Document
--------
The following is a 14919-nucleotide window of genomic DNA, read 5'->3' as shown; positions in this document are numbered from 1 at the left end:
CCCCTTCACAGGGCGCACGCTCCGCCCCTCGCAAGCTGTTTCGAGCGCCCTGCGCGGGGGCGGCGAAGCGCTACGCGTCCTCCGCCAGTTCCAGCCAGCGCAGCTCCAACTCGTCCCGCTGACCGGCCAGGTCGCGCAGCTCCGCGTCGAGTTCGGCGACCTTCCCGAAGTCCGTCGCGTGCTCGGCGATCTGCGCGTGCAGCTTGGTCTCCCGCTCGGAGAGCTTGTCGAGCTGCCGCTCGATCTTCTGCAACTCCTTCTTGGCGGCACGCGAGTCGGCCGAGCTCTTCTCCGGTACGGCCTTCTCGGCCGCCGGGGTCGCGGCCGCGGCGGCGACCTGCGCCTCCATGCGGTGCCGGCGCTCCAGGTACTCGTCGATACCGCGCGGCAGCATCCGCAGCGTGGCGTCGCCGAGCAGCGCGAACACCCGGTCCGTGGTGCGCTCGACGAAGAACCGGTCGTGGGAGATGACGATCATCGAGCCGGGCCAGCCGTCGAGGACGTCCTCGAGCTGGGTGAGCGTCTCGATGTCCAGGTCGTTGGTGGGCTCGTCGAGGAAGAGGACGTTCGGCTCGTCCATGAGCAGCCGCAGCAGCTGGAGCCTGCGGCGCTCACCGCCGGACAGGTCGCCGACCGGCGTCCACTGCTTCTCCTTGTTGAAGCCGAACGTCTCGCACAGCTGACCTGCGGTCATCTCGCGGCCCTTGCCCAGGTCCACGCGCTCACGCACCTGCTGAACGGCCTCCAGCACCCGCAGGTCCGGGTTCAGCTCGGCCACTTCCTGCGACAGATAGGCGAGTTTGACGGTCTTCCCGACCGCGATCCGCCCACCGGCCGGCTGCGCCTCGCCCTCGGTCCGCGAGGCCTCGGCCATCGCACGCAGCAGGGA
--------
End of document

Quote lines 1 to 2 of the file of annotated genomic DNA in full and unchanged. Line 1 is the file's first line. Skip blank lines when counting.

The following is a 14919-nucleotide window of genomic DNA, read 5'->3' as shown; positions in this document are numbered from 1 at the left end:
CCCCTTCACAGGGCGCACGCTCCGCCCCTCGCAAGCTGTTTCGAGCGCCCTGCGCGGGGGCGGCGAAGCGCTACGCGTCCTCCGCCAGTTCCAGCCAGCGCAGCTCCAACTCGTCCCGCTGACCGGCCAGGTCGCGCAGCTCCGCGTCGAGTTCGGCGACCTTCCCGAAGTCCGTCGCGTGCTCGGCGATCTGCGCGTGCAGCTTGGTCTCCCGCTCGGAGAGCTTGTCGAGCTGCCGCTCGATCTTCTGCAACTCCTTCTTGGCGGCACGCGAGTCGGCCGAGCTCTTCTCCGGTACGGCCTTCTCGGCCGCCGGGGTCGCGGCCGCGGCGGCGACCTGCGCCTCCATGCGGTGCCGGCGCTCCAGGTACTCGTCGATACCGCGCGGCAGCATCCGCAGCGTGGCGTCGCCGAGCAGCGCGAACACCCGGTCCGTGGTGCGCTCGACGAAGAACCGGTCGTGGGAGATGACGATCATCGAGCCGGGCCAGCCGTCGAGGACGTCCTCGAGCTGGGTGAGCGTCTCGATGTCCAGGTCGTTGGTGGGCTCGTCGAGGAAGAGGACGTTCGGCTCGTCCATGAGCAGCCGCAGCAGCTGGAGCCTGCGGCGCTCACCGCCGGACAGGTCGCCGACCGGCGTCCACTGCTTCTCCTTGTTGAAGCCGAACGTCTCGCACAGCTGACCTGCGGTCATCTCGCGGCCCTTGCCCAGGTCCACGCGCTCACGCACCTGCTGAACGGCCTCCAGCACCCGCAGGTCCGGGTTCAGCTCGGCCACTTCCTGCGACAGATAGGCGAGTTTGACGGTCTTCCCGACCGCGATCCGCCCACCGGCCGGCTGCGCCTCGCCCTCGGTCCGCGAGGCCTCGGCCATCGCACGCAGCAGGGA